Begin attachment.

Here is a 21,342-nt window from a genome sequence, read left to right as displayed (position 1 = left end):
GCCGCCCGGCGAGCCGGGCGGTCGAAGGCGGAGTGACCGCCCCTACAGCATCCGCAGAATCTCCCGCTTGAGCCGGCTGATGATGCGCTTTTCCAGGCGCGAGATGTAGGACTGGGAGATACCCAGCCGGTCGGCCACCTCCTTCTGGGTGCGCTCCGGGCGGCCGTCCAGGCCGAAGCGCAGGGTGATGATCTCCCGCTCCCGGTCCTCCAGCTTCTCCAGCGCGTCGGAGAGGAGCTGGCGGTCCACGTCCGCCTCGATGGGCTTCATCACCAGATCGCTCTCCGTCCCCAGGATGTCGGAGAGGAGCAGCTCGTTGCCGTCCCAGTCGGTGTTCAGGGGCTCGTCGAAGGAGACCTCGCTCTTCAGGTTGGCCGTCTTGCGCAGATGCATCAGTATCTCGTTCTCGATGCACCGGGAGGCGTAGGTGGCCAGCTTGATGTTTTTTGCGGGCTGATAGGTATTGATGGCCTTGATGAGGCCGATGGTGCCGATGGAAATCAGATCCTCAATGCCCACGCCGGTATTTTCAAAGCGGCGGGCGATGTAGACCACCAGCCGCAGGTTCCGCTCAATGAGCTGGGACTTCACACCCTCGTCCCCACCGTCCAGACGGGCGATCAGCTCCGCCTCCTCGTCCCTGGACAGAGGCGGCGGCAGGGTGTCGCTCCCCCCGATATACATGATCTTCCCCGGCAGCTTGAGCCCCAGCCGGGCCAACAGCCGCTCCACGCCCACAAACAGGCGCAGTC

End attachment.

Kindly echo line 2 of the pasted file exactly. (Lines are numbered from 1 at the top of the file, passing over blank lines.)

GCCGCCCGGCGAGCCGGGCGGTCGAAGGCGGAGTGACCGCCCCTACAGCATCCGCAGAATCTCCCGCTTGAGCCGGCTGATGATGCGCTTTTCCAGGCGCGAGATGTAGGACTGGGAGATACCCAGCCGGTCGGCCACCTCCTTCTGGGTGCGCTCCGGGCGGCCGTCCAGGCCGAAGCGCAGGGTGATGATCTCCCGCTCCCGGTCCTCCAGCTTCTCCAGCGCGTCGGAGAGGAGCTGGCGGTCCACGTCCGCCTCGATGGGCTTCATCACCAGATCGCTCTCCGTCCCCAGGATGTCGGAGAGGAGCAGCTCGTTGCCGTCCCAGTCGGTGTTCAGGGGCTCGTCGAAGGAGACCTCGCTCTTCAGGTTGGCCGTCTTGCGCAGATGCATCAGTATCTCGTTCTCGATGCACCGGGAGGCGTAGGTGGCCAGCTTGATGTTTTTTGCGGGCTGATAGGTATTGATGGCCTTGATGAGGCCGATGGTGCCGATGGAAATCAGATCCTCAATGCCCACGCCGGTATTTTCAAAGCGGCGGGCGATGTAGACCACCAGCCGCAGGTTCCGCTCAATGAGCTGGGACTTCACACCCTCGTCCCCACCGTCCAGACGGGCGATCAGCTCCGCCTCCTCGTCCCTGGACAGAGGCGGCGGCAGGGTGTCGCTCCCCCCGATATACATGATCTTCCCCGGCAGCTTGAGCCCCAGCCGGGCCAACAGCCGCTCCACGCCCACAAACAGGCGCAGTC